Scientists Achieve a Rare Form of Superconductivity on Silicon

New research could lead to a new generation of superconducting chips

Researchers at the University of Tennessee have shown that silicon can serve as a host for chiral superconductivity. The quest for a superconducting silicon chip is an important goal for material scientists.

Today's superconductors are extremely expensive and temperamental, requiring low temperatures and careful handling. Hosting superconductivity on a silicon chip could prove revolutionary for several high tech fields, including quantum computing.

Chiral superconductivity is a quantum mechanical phenomenon that relates to the angular momentum of electrons.

According to the story at, "In chiral systems, clockwise and counterclockwise rotations are the same and yet different – like how left and right hands are mirror images of each other that can't be superimposed. In quantum mechanics, the properties of single or paired electrons are encoded in a mathematical wavefunction that can be left-handed, right-handed, or 'topologically trivial.'"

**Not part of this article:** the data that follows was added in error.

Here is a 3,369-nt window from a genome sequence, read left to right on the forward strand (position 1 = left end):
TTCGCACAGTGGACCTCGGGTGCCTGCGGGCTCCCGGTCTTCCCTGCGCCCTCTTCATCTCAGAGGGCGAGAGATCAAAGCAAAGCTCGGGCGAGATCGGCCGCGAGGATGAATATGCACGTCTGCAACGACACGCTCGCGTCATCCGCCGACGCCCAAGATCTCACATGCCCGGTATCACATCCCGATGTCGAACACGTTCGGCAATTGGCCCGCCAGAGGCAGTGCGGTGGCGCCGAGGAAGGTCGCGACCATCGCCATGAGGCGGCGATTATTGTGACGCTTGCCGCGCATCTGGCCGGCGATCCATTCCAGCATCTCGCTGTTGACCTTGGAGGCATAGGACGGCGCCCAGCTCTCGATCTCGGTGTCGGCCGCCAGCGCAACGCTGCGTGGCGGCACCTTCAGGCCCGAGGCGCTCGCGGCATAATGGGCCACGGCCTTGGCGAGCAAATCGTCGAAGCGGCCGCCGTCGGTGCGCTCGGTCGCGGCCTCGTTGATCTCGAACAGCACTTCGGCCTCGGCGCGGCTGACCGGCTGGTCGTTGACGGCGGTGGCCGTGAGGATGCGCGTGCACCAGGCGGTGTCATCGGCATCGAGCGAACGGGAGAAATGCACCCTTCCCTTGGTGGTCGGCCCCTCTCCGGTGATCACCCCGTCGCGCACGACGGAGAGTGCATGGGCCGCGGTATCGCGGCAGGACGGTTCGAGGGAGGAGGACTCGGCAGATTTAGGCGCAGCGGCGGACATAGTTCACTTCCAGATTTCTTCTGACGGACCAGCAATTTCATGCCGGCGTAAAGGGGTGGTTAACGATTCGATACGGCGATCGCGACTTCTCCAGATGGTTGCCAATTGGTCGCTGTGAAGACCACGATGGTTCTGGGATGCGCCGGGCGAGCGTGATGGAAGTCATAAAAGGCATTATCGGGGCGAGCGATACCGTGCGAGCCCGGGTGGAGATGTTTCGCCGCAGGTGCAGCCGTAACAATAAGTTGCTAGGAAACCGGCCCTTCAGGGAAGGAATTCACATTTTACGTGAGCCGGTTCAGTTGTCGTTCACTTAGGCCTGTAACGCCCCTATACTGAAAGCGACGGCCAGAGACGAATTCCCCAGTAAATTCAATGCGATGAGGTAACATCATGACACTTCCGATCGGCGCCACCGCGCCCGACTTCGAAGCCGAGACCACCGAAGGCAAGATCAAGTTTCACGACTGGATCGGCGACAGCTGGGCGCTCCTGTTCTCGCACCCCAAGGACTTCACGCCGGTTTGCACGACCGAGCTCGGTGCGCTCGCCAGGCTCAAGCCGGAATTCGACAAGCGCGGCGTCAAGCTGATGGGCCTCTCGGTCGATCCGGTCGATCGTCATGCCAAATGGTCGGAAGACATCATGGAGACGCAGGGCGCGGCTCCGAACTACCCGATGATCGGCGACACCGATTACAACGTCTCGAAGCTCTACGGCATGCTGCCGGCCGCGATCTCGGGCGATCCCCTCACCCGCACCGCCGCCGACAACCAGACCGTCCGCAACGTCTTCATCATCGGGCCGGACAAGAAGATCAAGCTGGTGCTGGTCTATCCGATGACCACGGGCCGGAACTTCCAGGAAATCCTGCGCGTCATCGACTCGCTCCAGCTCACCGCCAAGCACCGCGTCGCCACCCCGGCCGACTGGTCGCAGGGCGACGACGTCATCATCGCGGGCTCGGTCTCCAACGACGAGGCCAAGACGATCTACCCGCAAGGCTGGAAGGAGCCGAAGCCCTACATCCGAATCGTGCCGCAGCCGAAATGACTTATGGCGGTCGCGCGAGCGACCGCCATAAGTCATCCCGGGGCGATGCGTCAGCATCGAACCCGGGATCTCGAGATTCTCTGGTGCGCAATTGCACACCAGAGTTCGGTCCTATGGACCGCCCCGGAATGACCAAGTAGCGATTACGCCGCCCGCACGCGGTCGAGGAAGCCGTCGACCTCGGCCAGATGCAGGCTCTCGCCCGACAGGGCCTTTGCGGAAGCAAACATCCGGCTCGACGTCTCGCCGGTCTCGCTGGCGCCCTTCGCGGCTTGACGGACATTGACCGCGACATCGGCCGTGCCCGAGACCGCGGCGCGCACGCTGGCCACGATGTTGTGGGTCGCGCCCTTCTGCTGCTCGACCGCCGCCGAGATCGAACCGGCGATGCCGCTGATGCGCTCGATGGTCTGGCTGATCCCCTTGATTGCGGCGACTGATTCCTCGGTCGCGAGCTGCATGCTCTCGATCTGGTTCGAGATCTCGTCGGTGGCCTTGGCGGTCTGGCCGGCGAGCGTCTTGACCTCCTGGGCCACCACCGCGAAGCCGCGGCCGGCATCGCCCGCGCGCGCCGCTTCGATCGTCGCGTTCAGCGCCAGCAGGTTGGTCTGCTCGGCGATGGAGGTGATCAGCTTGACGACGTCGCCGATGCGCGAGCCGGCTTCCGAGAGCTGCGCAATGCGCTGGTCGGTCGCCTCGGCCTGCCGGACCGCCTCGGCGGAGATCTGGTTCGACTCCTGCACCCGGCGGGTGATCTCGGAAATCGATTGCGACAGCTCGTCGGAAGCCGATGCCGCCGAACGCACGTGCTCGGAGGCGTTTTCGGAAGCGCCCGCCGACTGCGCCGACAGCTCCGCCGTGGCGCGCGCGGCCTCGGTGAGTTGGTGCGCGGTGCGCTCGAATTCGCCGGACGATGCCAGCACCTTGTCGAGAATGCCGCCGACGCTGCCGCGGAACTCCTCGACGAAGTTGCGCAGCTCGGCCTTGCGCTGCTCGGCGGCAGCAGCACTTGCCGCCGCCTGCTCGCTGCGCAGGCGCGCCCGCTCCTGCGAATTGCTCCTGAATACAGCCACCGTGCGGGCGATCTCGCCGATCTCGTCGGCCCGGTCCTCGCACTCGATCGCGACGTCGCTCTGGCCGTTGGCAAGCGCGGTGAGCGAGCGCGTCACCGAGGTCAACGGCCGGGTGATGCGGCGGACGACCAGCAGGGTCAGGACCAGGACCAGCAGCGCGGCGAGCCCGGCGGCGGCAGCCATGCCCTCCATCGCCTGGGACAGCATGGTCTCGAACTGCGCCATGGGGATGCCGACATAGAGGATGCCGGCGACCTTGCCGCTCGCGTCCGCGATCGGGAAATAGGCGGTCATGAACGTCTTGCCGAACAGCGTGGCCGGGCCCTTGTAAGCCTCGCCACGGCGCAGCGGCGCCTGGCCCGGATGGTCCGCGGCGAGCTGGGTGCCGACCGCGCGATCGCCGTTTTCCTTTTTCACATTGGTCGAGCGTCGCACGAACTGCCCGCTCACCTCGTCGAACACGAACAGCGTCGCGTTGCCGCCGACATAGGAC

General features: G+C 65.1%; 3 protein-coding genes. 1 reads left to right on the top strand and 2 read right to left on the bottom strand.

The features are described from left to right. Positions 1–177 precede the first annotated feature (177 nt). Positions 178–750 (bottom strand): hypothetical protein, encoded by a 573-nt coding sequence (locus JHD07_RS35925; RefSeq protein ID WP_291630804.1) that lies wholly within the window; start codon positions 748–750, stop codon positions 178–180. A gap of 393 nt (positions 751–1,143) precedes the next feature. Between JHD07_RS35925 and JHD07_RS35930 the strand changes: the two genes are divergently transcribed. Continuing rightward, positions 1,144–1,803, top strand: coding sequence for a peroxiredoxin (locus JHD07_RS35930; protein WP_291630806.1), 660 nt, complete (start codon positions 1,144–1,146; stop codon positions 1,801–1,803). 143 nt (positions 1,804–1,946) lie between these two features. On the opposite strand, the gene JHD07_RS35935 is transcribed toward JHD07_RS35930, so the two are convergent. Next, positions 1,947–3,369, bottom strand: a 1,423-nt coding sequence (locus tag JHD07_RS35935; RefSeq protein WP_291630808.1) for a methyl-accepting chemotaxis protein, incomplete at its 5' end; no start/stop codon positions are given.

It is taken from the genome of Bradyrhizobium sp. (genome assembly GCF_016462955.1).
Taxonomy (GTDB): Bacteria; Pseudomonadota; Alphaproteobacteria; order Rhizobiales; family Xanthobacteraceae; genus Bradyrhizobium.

Professors Hanno Weitering and Steve Johnston, along with colleagues in the US, Spain, and China, "replicated cuprate-like physics by growing one-third of a monolayer of tin atoms on a substrate (base layer) of silicon. Think of it as nine silicon atoms in a single layer, with three tin atoms – placed farther apart – stacked in another layer on top. The system is engineered such that the repulsion between the tin electrons is so strong they can't move and won’t superconduct. Weitering, Johnston, et al., found a clever workaround by implanting boron atoms in the silicon layer's diamond-like crystal structure. The boron atoms proceeded to steal electrons from the tin layer (typically about 10 percent) in a process similar to techniques perfected by the semiconductor industry."